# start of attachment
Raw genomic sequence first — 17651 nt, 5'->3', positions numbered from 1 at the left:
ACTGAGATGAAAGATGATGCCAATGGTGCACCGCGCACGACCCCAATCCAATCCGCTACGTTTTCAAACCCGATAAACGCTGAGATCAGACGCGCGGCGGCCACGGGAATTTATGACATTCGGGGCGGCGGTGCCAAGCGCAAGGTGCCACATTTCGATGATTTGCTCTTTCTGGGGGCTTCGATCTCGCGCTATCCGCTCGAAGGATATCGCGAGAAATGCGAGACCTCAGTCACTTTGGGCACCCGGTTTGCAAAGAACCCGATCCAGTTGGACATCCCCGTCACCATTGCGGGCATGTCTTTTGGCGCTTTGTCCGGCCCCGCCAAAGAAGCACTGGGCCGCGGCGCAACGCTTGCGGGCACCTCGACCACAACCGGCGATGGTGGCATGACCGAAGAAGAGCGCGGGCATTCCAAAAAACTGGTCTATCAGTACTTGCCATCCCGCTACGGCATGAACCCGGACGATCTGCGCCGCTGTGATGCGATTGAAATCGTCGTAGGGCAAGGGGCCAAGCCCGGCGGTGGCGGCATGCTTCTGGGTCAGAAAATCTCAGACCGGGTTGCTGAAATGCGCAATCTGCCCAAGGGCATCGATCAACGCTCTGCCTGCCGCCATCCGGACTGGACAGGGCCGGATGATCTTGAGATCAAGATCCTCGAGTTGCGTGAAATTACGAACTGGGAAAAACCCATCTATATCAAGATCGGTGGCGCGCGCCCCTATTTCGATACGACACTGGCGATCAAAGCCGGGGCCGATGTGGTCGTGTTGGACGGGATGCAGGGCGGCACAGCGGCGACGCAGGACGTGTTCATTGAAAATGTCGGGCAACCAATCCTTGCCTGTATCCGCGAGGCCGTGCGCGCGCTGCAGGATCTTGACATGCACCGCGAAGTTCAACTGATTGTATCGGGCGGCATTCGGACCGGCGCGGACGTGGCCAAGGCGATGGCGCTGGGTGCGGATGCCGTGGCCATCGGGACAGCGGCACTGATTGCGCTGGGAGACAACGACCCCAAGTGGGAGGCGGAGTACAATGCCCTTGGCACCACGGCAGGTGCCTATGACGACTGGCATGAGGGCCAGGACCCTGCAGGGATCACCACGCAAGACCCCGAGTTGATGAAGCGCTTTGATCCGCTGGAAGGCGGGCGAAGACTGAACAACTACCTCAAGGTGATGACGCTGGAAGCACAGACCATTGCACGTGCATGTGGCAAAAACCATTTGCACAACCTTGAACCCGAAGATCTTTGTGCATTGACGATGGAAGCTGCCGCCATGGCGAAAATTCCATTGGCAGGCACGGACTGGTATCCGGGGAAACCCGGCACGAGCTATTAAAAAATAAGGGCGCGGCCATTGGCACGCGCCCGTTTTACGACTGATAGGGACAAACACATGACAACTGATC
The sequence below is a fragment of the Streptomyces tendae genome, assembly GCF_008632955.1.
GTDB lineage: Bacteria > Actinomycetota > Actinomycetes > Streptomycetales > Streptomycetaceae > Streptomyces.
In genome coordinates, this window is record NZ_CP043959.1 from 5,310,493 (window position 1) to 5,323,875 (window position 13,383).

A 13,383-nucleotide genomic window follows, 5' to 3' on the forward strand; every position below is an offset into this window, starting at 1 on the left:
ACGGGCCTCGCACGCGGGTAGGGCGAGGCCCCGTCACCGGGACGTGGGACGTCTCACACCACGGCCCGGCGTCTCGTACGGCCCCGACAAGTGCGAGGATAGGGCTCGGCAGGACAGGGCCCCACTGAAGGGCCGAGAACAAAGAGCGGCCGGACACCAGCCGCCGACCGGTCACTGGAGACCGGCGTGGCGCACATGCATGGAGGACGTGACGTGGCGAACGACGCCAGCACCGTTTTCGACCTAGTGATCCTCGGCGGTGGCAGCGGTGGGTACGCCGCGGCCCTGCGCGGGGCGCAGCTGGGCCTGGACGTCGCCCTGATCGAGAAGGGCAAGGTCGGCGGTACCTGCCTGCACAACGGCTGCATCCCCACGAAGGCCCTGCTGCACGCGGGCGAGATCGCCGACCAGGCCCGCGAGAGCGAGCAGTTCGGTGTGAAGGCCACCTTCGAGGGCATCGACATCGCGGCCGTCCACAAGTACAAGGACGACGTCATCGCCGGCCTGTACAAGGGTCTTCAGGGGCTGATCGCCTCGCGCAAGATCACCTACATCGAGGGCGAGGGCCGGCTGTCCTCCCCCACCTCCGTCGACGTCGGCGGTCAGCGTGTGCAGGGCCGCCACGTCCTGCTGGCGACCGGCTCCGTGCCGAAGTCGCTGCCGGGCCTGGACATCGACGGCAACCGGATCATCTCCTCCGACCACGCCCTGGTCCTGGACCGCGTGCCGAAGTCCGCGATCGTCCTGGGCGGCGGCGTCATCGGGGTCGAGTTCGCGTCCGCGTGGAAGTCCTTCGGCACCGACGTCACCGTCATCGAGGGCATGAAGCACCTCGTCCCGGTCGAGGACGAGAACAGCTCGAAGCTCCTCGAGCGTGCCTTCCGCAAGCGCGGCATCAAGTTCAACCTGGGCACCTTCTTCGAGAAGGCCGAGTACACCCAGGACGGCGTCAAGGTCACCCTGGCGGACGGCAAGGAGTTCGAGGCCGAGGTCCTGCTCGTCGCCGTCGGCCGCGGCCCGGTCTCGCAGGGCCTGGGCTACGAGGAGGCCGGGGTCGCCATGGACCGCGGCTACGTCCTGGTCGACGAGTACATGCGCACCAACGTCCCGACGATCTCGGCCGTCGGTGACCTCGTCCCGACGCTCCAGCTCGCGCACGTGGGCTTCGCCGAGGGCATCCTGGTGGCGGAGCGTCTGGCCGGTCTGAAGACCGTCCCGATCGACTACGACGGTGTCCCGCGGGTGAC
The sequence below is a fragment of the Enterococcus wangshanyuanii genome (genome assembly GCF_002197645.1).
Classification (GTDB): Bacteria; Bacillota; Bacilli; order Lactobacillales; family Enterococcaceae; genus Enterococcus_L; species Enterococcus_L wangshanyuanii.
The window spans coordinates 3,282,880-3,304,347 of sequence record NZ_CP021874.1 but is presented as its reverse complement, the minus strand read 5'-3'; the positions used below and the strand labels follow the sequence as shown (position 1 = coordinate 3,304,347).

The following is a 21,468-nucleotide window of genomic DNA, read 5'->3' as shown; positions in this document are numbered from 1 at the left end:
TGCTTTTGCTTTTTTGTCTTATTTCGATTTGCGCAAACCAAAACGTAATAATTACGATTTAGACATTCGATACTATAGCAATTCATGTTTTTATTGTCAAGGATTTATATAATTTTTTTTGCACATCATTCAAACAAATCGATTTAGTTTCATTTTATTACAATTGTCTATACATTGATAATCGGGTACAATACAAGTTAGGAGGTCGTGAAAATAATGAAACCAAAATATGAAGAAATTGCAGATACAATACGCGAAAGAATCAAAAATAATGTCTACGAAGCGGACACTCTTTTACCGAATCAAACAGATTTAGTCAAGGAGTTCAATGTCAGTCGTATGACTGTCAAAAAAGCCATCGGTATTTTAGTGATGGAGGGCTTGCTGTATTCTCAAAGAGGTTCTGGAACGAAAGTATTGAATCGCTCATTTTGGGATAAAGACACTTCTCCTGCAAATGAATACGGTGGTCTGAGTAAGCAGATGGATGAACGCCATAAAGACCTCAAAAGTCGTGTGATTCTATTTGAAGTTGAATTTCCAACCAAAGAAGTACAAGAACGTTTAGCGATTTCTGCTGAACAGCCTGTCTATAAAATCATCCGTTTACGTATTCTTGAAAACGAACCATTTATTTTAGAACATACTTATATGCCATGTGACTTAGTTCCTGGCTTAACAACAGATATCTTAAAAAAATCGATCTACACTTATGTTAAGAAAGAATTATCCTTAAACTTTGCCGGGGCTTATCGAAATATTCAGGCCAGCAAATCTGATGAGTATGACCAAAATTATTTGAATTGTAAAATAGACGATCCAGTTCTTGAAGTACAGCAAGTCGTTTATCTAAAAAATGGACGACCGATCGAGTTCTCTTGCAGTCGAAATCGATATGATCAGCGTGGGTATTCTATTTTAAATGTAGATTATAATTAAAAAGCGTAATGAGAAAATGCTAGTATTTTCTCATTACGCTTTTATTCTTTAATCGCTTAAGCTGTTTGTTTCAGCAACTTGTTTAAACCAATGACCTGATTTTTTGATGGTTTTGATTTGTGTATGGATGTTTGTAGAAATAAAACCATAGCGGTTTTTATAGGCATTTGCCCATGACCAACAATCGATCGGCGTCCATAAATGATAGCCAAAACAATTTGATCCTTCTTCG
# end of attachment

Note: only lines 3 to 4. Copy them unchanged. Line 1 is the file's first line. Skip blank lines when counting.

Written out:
The sequence below is a fragment of the Streptomyces tendae genome, assembly GCF_008632955.1.
GTDB lineage: Bacteria > Actinomycetota > Actinomycetes > Streptomycetales > Streptomycetaceae > Streptomyces.